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Domenicali sees F1 providing ‘great future’ for hybrid technology

Formula 1 chief executive Stefano Domenicali believes the sport’s future will prove the merits of hybrid engine technology as applied to the automobile industry as an alternative to electrification.

Formula 1, the teams and the FIA are set to define the regulations surrounding Grand Prix racing’s next engine cycle that is expected to start in 2026 at the latest.

Initial discussions appear to point to a framework that will include once again F1’s hybrid technology, in some form or the other, which was first introduced in 2014.

But the automobile industry’s ongoing paradigm shift to electrification has sparked the prospect of a battery powered F1 in the future.

Formula E founder Alejandro Agag has gone as far to say that F1 and the all-electric series should merge “before it’s too late”, insisting the era of the internal combustion engine is over.

But Domenicali disagrees and sees a bright future for F1’s hybrid engines, supported by their manufacturers at a reasonable cost.

“Sustainability can be seen on a CO2 dimension, or [with] a lot of other things related to it, but let’s focus on the emissions or technology,” the Italian said in an interview with Sky Sports F1.

“I think Formula 1 has a great future to showcase that there is not only electrification in the automotive world. I think hybridisation is a great path and will have a great future.

“Formula 1 has to use this to make sure the OEMs [original equipment manufacturers] will invest, in order to show there is this way of being sustainable in a different way.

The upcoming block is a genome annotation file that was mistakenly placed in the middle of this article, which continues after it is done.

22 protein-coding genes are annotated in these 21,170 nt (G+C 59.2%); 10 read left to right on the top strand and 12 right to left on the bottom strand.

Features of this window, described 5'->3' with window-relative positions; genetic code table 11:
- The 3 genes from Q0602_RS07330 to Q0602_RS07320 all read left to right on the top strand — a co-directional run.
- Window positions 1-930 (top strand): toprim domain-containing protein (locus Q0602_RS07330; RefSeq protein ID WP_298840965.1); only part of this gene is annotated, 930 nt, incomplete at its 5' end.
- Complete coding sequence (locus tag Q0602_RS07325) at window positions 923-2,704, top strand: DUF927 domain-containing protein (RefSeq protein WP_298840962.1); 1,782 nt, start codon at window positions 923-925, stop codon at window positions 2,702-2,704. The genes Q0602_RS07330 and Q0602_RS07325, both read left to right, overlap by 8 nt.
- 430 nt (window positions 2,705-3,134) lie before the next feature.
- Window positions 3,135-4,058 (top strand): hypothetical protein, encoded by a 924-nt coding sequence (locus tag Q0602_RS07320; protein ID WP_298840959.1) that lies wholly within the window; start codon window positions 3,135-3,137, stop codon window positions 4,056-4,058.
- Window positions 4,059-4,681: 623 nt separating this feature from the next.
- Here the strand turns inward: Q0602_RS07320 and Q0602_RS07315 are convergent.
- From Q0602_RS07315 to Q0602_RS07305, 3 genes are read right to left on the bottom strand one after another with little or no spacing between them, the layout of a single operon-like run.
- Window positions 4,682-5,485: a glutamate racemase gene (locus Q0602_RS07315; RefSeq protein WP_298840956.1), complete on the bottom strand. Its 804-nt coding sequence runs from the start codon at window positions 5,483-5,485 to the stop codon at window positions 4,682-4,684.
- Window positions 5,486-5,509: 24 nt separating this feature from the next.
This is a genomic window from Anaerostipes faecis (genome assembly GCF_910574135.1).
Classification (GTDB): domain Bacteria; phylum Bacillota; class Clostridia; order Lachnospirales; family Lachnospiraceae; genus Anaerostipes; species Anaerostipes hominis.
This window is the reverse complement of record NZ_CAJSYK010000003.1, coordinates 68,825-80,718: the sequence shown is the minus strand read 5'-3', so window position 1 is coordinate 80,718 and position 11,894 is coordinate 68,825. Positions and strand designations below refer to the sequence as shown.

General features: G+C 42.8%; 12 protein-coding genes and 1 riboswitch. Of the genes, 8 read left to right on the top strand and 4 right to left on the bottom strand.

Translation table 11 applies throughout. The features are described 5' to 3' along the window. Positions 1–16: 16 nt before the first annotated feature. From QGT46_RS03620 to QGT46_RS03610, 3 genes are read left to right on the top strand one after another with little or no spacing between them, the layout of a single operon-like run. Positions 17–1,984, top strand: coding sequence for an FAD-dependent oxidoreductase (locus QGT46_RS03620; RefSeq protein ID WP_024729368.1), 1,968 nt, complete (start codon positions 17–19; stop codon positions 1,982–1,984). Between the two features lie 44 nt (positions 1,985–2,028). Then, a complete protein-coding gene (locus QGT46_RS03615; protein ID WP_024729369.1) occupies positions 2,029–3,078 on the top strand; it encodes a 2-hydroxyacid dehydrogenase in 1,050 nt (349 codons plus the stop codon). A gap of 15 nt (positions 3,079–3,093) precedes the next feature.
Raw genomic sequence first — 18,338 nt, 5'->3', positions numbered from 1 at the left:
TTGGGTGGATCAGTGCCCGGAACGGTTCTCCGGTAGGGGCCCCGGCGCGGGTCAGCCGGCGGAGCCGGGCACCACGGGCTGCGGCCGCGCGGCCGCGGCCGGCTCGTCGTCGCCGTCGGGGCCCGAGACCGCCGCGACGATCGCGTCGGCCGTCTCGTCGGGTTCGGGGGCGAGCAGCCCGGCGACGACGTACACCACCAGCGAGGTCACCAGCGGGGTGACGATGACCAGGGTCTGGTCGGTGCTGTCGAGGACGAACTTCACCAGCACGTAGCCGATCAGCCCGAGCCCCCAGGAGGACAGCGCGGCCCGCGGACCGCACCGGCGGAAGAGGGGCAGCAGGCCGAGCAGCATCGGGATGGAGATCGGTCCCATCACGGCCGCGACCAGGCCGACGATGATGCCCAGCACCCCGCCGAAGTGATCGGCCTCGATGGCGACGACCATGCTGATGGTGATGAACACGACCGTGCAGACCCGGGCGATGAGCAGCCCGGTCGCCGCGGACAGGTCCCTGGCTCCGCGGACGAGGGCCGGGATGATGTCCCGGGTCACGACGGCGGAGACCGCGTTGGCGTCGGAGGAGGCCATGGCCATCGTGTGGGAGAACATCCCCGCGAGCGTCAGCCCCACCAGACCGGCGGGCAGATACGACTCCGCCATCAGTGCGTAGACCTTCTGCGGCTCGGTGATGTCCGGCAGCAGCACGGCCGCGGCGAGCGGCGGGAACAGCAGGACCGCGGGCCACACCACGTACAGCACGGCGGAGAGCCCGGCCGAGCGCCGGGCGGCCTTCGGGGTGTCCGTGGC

“That is something I want to focus the attention of the teams and the OEMs on for the future, with a big attention on cost.”

    Read also: Agag convinced F1 should merge with Formula E ‘before it’s too late’

In addition to cost, road relevancy is also among the Domenicali’s priorities regarding tomorrow’s F1 engine.

“The mistake that was done in the past was related to putting only technology at the head of the priority and not the cost,” he explained.

“We have to make sure the hybrid technology that will be used has relevance for the road cars, but will also start from a very different investment and cost base.

“It’s not possible that a power unit in Formula 1 can cost what it’s costing today. I think there is a big margin on that.

“One of the big objectives we have is that we’d like to involve teams and OEMs to try to anticipate the new engine even earlier than what is expected in the new regulations, and make sure these kinds of things will be part of the agenda. I’m sure we can do it.”

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